This report concerns the collaborative project between Dr In-Deok Jeon (Seoul National University, South Korea) and Dr Paul May and James Petherbridge (School of Chemistry, University of Bristol, UK), funded by Royal Society’s ‘Overseas Study Visit’ scheme (ref: KRXSI/DL), and which took place between 4th June 2001 to 31st July 2001.
The growth unit of diamond in the chemical vapour deposition (CVD) environment is generally believed to be either atomic or molecular with the prime suspect being CH3 []. Sungagawa [] made the suggestion that growth may be due to deposition of large clusters (hundreds to thousands) of carbon atoms. Hwang et al [] suggested a charged cluster model (CCM) based on theoretical and experimental studies of diamond CVD growth. In this model the charged clusters of carbon atoms are suspended in the gas phase before becoming the diamond growth unit.
The existence of these charged clusters was experimentally confirmed in a hot filament (HF) diamond CVD reactor with a gas mixture of 1.5% CH4/H2 using a Wien filter method []. Further studies [] of HF diamond CVD, using gas mixtures in the range 1-5% CH4/H2, showed that cluster size increases with increased input methane concentration (as illustrated in Figure 1).
Figure 1. (a) Energy and (b) mass distributions of negatively charged carbon clusters extracted from a HF reactor using gas mixtures of 1, 1.5, 3 and 5% CH4/H2 (From Reference 5).
These results were obtained using a retarding field detector (as shown in Figure 2) in which a three-chamber system with two-stage differential pumping was used to sample gas from the CVD chamber. With this system, reaction chamber pressure was 6 Torr while the measuring chamber was maintained at less than 10-5 Torr. The gas adjacent to the substrate for diamond deposition in the HF reactor was extracted through a sampling orifice (1.2 mm diameter) to the second chamber and then through a skimmer (2.0 mm diameter) to the measuring chamber. The distance between the filament and the orifice was 5 mm. The current variation was measured on the detector with concurrent scanning of the repelling voltage.
Figure 2. Diagram of gas sampling system and charged cluster detector used to obtain data in Figure 1 (adapted from Reference 5).
The aims of the current project can be summarised as below:
The existing gas sampling apparatus, consisting of a two stage differential pumping system, was modified for this study. This system consisted of a molybdenum probe which impinged on the visible boundary of the MW plasma (~25 mm from plasma centre. Gas passed through an orifice (100 mm) in the probe into the first pumped stage (maintained at ~ 10-3 Torr), experienced a large pressure drop, and then formed a molecular beam in which all components should have the same velocity. This first stage was pumped by a backed turbomolecular pump (240 l s-1).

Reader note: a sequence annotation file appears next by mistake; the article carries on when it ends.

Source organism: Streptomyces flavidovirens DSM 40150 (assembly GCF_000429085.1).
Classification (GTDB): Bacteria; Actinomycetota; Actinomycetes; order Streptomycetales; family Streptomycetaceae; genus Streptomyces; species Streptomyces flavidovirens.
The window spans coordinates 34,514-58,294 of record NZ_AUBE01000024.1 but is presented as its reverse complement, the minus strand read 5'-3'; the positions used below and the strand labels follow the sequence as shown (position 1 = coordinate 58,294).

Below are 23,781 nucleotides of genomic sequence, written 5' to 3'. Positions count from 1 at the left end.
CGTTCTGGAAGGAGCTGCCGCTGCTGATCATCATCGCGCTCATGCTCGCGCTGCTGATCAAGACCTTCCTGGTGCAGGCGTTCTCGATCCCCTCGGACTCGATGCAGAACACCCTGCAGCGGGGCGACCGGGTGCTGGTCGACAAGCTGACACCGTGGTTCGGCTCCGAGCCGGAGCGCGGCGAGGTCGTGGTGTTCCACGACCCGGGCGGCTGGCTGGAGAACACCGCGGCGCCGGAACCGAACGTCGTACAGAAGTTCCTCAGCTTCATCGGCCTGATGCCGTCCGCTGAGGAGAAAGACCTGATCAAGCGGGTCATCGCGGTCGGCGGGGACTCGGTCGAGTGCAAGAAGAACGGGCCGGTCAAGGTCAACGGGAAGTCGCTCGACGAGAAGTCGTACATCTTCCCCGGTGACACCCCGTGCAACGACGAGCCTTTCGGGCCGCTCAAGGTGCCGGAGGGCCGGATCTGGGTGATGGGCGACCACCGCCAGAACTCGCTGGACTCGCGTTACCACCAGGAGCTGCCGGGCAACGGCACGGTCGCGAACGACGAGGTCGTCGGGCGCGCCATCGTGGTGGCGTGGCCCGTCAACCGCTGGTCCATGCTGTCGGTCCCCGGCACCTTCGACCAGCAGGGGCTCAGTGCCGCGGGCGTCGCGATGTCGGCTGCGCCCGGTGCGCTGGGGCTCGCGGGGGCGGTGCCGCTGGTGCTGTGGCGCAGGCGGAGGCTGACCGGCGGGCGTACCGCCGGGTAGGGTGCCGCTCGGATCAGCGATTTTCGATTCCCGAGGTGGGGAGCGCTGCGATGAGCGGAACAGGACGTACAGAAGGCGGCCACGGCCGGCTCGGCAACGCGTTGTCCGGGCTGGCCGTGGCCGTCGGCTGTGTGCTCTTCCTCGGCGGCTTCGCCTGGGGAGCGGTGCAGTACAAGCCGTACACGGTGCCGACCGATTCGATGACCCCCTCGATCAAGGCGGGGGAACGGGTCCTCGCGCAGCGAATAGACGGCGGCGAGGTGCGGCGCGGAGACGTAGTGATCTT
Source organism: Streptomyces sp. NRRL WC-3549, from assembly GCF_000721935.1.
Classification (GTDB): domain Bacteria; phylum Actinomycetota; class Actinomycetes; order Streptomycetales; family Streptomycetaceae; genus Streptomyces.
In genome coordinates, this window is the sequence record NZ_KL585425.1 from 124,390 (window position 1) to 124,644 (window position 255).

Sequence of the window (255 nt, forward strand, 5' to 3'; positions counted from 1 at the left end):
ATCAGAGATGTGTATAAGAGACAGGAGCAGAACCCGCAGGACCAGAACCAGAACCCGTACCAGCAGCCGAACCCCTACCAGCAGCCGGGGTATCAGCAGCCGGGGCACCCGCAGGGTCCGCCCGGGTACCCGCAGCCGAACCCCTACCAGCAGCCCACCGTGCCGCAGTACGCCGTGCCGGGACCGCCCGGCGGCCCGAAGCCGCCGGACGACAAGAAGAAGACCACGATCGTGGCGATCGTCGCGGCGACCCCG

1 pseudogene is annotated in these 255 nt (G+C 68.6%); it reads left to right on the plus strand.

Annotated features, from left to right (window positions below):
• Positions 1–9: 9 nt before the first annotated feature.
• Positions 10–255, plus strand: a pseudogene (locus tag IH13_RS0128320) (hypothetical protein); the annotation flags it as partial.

The existing system then contained a quadrapole mass spectrometer which formed the second stage (~ 10-6 Torr). A new chamber, separated from the first stage by a skimmer mounted on a flange, replaced this. The new second stage was pumped by a backed turbomolecular pump (70 l s-1) and had two ports, one an electrical feed-through, and another a pirani pressure gauge mount. The configuration of the flange and skimmer were both modified but the overall layout of the system was relatively unchanged, with only the separation (if any) between the two stages being varied (see Figure 3).
Figure 3. Diagram of apparatus for all charged cluster studies showing reactor chamber, pressure controllers, plasma sampling and detector housing (further details in section 3.3).
Two types of simple detector set-ups were utilised in the attempt to detect the presence of (any) charged particles within the plasma. Firstly, two simplified versions of the detector shown in Figure 2 were used. Both consisted of a detector plate and two grids, all three electrically isolated from each other allowing each to be biased independently. The first detector used a rough grid of steel wire and also proved too bulky for the majority of experiments carried out. A second detector was therefore constructed with an aluminium plate and copper grids (1 mm mesh) supported by aluminium rings (as illustrated in Figure 4). Initially the front plate was grounded and the bias on the plate was varied, leaving the middle grid floating. Secondly a biased probe was inserted into the sample probe in order to follow the progress of charged particles through the probe. Both configurations are outlined in figure 5.